Format

Send to

Choose Destination
J Med Microbiol. 2001 Feb;50(2):135-42.

Verocytotoxin-producing Escherichia coli (VTEC) O157 and other VTEC from human infections in England and Wales: 1995-1998.

Author information

1
Division of Gastrointestinal Infections, Central Public Health Laboratory, London. gsmith@phls.nhs.uk

Abstract

A total of 3429 isolations of verocytotoxin-producing Escherichia coli O157 (VTEC O157) was confirmed from human sources in England and Wales during the period 1995-1998. The largest annual total was 1087 in 1997. Most infections occurred in the third quarter of each year. The overall rate of infection ranged from 1.28 to 2.10/100,000 population and showed regional variation. The highest incidence was in children aged 1-4 years. Annually, between 5% and 11% of strains were from patients who had travelled abroad. There were 67 general outbreaks of infection represented by 407 (11.9%) VTEC O157 isolates. Outbreaks involved transmission by contaminated food or water, person-to-person spread and direct or indirect animal contact, and five were associated with foreign travel. The majority (76%) of strains carried verocytotoxin (VT) 2 genes and 23.3% were VT1+VT2. Most strains had the flagellar antigen H7, but c. 14% were non-motile. Approximately 20% of isolates were resistant to antimicrobial agents, predominantly streptomycin, sulphonamides and tetracycline. In addition to VTEC O157, strains of serogroup O157 that did not possess VT genes were identified. These were either derivatives of VTEC O157 that had lost VT genes or were strains with H antigens other than H7 that have never been associated with VT production. Strains of VTEC other than O157 were characterised. Most were associated with diarrhoea, bloody diarrhoea or haemolytic uraemic syndrome and had virulence markers in addition to VT.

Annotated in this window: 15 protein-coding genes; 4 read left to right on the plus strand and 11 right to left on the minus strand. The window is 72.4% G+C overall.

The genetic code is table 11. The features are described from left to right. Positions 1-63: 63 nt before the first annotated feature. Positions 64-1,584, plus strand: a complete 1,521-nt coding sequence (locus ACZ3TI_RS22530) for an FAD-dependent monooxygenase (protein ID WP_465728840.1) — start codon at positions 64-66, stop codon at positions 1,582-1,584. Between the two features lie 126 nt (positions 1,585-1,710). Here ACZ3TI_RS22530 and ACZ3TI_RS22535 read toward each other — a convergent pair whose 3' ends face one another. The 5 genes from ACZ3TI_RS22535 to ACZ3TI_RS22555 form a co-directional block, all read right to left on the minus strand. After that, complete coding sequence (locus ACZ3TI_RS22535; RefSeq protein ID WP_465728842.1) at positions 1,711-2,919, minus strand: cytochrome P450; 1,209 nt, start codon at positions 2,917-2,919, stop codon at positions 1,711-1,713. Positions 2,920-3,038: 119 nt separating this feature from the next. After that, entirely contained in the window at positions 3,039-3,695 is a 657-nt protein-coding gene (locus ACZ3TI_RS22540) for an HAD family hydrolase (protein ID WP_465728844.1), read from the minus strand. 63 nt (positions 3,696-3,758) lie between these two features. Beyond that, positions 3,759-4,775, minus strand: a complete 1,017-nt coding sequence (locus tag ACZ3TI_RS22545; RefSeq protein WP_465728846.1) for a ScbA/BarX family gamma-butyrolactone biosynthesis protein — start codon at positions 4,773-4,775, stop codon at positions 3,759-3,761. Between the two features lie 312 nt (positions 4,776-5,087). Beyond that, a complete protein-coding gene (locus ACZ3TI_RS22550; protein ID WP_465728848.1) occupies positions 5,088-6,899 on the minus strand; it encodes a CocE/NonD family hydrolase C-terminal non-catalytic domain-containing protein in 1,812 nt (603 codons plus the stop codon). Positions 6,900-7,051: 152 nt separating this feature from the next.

PMID:
11211220
DOI:
10.1099/0022-1317-50-2-135
[Indexed for MEDLINE]

Supplemental Content

Full text links

Icon for Ingenta plc
Loading ...
Support Center